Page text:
Agriculture
For June, 19 districts in the state received deficit rainfall and three districts received scanty rainfall, affecting agriculture severely.
File photo/PTI

Crops sown in Telangana have seen a drop of 2% in June due to poor rainfall, according to the Agriculture department. As of July 8, crops sowed for the Kharif season constituted 32%, which is 2% less than last year’s crop.

Out of the total 43,34,487 hectares (ha) of farmland, farmers have sown crops in a total of 13,81,803 hectares against previous year’s 14,84,244 ha.

For the month of June, 19 districts in the state received deficit rainfall (-20% to -59%) and three districts received scanty rainfall (-60% to -99%), affecting agriculture severely. Normal rainfall for the state for June is 180.3 mm but Telangana received only 122.7 mm.

The department said that Nalgonda district in Telangana received the state’s lowest rainfall of 45.1 mm, which is 62 mm less from the normal rainfall for the month of June.

The drop in hectares sowed is seen in Nizamabad, Kamareddy, Mahabubnagar, Nagarkurnool, Nalgonda and Khammam districts. Last year in June, for example, farmers in Nizamabad had sown crops in 69,877 ha as against the present 10,706 ha.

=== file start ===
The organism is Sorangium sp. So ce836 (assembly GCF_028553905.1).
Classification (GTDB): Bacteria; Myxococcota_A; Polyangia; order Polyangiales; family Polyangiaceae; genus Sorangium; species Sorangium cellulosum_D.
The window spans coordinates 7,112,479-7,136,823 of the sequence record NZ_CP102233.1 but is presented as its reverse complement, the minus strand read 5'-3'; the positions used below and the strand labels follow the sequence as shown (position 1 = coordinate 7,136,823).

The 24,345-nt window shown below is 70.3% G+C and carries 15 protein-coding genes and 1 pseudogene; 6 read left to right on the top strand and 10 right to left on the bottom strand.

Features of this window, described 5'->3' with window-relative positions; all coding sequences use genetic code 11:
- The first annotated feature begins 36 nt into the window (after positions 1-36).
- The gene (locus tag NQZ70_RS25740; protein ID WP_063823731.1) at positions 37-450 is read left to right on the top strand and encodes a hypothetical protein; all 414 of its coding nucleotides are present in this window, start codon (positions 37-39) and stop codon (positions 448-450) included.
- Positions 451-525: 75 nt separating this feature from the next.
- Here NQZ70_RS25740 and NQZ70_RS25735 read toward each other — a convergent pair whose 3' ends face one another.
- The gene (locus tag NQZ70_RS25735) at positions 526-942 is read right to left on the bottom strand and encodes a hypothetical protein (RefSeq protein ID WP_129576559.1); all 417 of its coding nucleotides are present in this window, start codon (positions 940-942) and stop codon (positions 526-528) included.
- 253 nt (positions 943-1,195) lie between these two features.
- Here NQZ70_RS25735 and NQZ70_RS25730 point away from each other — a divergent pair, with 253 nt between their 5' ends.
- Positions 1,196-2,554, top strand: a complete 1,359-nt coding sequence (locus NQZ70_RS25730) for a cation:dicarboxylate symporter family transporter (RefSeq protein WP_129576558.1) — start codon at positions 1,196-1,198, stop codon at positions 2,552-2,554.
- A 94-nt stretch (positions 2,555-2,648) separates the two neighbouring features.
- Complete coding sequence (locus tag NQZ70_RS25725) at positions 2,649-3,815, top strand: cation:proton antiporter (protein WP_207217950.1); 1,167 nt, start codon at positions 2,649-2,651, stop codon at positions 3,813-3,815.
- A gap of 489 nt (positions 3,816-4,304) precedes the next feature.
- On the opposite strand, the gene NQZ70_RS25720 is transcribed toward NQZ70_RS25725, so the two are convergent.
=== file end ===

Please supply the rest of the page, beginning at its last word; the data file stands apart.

Cotton, paddy, red gram, maize and soya are the crops that are widely grown in Telangana. Of these, farmers have sown paddy in 48,167 ha, cotton in 8,80,321 ha, which is a deficit of 4% compared to last year during June. Red gram was sown in only 1,01,5079 ha against previous year’s 1,36,181 ha, a difference of 11%.

However, in terms of the maize and soya sowed, there was a difference of only 1%. Maize was sown in 1,22,278 ha and soya in 84,110 ha.

The 19 districts which recorded deficit rainfall were Adilabad, Mancherial, Nirmal, Nizamabad, Jagital, Peddapally, Bhupalapally, Kothagudem, Mahabubabad, Warangal, Rajanna-Sircilla, Sangareddy, Medak, Jangoan, Yadadri Bhuvanagiri, Medchal, Hyderabad, Vikarabad and Mulugu.

Due to the poor rainfall, the agriculture department has been advising farmers to avoid growing soya, maize and cotton in areas that are ‘rain critical’. They are also advocating that farmers opt for short-duration (90-120 days) and medium-duration (120-140 days) paddy crops.